Idaho's State-Sponsored Gambling Ring Whacks a Small-Time Competitorby Will Grigg
Dec. 05, 2013
Progress: "Artist" Who Breastfed Dog, Fertilized Her Own Egg With Dog Cell Wins Prestigious Prize
U. Of Penn Teaching Aide: I "Always" Call On Black Female Students First, White Men Last
Father Of Soldier Slain In Niger Says Pres. Trump Was 'Real Cordial' In Condolence Call
George Lopez 'Booed Off Stage' At Gala Over Anti-Trump Jokes, Blames 'White Privilege'
Transgender Man Accused Of Raping 10-Yr-Old Girl In Bathroom
On the same day that Boise property owner Skinner Anderson was arrested and charged with gambling-related felonies, the state’s largest gambling syndicate began its largest buy-in to date. The state government of Idaho – which is collaborating in the prosecution of Anderson and the seizure of his property – announced its Mega Millions lottery jackpot. Tickets cost one dollar apiece, and will be sold at retail outlets state-wide, thereby directly implicating hundreds of business owners – as well as the entire taxpaying population -- in an activity that would be regarded as criminal if conducted privately.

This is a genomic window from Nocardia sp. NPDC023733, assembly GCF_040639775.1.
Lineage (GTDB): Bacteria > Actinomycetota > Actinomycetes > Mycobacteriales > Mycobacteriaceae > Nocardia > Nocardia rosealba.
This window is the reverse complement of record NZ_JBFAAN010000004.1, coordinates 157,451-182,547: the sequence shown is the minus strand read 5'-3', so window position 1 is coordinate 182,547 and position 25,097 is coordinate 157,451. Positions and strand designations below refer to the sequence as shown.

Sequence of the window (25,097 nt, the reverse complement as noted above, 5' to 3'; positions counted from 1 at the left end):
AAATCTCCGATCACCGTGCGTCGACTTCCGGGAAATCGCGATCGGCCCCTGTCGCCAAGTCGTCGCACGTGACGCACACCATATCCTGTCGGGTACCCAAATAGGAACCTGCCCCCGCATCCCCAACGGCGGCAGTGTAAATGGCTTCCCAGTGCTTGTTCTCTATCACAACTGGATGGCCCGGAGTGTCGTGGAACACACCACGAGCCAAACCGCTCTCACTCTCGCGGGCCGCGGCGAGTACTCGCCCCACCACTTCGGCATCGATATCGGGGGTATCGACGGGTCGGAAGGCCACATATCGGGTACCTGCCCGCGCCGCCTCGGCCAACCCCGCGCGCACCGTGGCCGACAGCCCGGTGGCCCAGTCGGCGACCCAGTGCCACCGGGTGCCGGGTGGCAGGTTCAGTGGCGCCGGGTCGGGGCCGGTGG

Anderson has been charged with an obscure and little-prosecuted offense called “misprision of felony” because he failed to notify authorities that a home he had rented was being used for what are described as illegal poker games and tournaments. Earlier this year, police raided two houses in which poker games were conducted, one of which belonged to Anderson.
When the FBI became involved in order to facilitate seizure of the property, Kings Santy, who organized the games, became a cooperating witness, implicating Anderson.
Mr. Anderson, who had no direct involvement in a penny-ante poker tournament, may be sent to prison by the same government that operates a multi-billion-dollar gambling operation.